I’m not a big fan of platformers. Subsequently, I’m not much of a Mario fan, mostly because I’m hopeless at things like precision-based jumps, and I quickly tire of repeating the same level every time I fall into a pit. Despite that, Yoshi’s Woolly World for the Wii U was one of my favorite games of 2015 due to its adorable visuals, stellar soundtrack, and approachable gameplay. Frustrated with a seemingly unbeatable level? No problem! Yoshi’s Woolly World‘s Mellow Mode, which gave Yoshi little wings and the ability to fly infinitely, meant that players of all skill levels could enjoy what the colorful world of yarn had to offer.
For the 3DS port of Yoshi’s Woolly World, things have been tweaked slightly to fit the handheld setting. Yoshi’s puppy pal Poochy also has more of a spotlight, hence the updated title: Poochy and Yoshi’s Woolly World. Though the game is essentially the same aside from a few extra bells and whistles, I’m ecstatic that more people will finally have the chance to play one of my favorite titles on the Wii U!
If you never played the original Yoshi’s Woolly World and don’t have access to a Wii U, it’s hard not to recommend the 3DS port. The Yoshi games have always had a reputation of being easier than their Mario counterparts, so if you like a laid-back platformer experience, you’ll definitely find that here. However, the difficulty does start to ramp up after a couple levels, especially if you’re intent on collecting all of the hidden items. I stubbornly resisted turning on Mellow Mode for most of the game, and I found more than a few levels to be quite challenging!
But if you’d rather just experience all the cuteness Poochy and Yoshi’s Woolly World has to offer (and it has that in spades!), Mellow Mode offers the ability to breeze through the levels, and now there’s an additional option to have mini Poochy pups in lieu of yarn balls, so you’ll never run out of projectiles to throw. They’ll also sniff out all the hidden secrets in the level so you don’t have to spend your time combing for hidden flowers!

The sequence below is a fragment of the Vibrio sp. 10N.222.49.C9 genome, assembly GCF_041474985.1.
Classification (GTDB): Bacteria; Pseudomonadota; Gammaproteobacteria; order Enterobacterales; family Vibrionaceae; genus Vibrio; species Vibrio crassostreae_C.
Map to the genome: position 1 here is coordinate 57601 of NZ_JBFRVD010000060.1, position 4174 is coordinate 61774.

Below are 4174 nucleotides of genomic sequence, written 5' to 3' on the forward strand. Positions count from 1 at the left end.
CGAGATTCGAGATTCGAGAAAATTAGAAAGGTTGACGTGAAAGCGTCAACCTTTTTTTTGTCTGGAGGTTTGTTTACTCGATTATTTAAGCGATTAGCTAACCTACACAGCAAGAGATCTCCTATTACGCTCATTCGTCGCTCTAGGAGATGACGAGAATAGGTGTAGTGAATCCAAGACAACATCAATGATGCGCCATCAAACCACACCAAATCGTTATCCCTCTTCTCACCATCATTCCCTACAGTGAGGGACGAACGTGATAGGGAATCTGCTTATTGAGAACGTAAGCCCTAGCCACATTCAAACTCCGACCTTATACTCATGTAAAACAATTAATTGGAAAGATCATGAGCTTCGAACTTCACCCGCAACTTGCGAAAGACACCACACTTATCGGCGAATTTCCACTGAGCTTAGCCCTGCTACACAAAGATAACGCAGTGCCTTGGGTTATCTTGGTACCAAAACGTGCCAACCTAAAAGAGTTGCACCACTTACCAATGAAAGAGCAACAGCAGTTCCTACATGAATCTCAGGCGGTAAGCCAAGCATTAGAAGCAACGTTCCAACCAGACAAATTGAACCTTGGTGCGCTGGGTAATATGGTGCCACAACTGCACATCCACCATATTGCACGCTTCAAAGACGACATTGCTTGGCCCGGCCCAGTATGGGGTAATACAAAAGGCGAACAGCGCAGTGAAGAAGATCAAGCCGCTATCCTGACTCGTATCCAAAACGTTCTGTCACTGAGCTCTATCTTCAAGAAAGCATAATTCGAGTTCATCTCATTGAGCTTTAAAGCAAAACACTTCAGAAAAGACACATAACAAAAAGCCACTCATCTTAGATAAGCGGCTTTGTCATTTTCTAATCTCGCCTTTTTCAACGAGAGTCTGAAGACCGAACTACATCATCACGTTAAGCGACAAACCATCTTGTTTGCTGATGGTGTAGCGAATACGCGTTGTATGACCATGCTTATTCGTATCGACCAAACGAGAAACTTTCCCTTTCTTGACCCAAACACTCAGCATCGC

Other new additions to the 3DS port include a theater mode where you can watch some adorable stop-motion shorts of yarn Yoshi and Poochy, an autorun mode where you control Poochy and collect items, a yarn Yoshi edit mode, and a slew of new compatible amiibos, including the new yarn Poochy amiibo. I just wish the theater mode didn’t require you to wait a 24 hours for each new video to unlock! Since there are 31 in total, it takes 31 days to unlock them all. It doesn’t happen automatically, either – you’ll have to boot up the game manually every day if you want to make sure to unlock them, which is a shame if you’ve already played the Wii U version and just want to see the new content.
Despite the new features and increased Poochy prominence in Poochy and Yoshi’s Woolly World, I couldn’t help but miss the lack of co-op and the breathtaking quality the yarn visuals had on the Wii U. My husband and I played most of the original together, and though some of the more difficult levels really aren’t suited for co-op, it’s hard to beat the joy of a good couch co-op experience.
As for the visuals, some concessions had to be made for the 3DS version, such as the 2D presentation of the world map, and the fabric textures in the environments just don’t compare to the Wii U version. That said, it is impressive what the 3DS hardware is capable of (including 3D, but I usually play with it turned off). If you’re tossing up between whether you should play this version of the game or not play it at all, I still wholeheartedly recommend the experience.
It’s not often that a game gives me as much joy as Yoshi’s Woolly World. My husband and I still find ourselves whistling the main theme, and I was thrilled to replay some of my favorite levels in Poochy and Yoshi’s Woolly World, even though I had to do it solo. While I still feel the Wii U version is the superior experience overall, Poochy and Yoshi’s Woolly World makes up for its lack of co-op and simplified visuals with its portability and fun new features, making it a great port and a must-play title for all 3DS owners.
Note: A copy of the game was provided by Nintendo of Australia for the purpose of this review. This post contains affiliate links.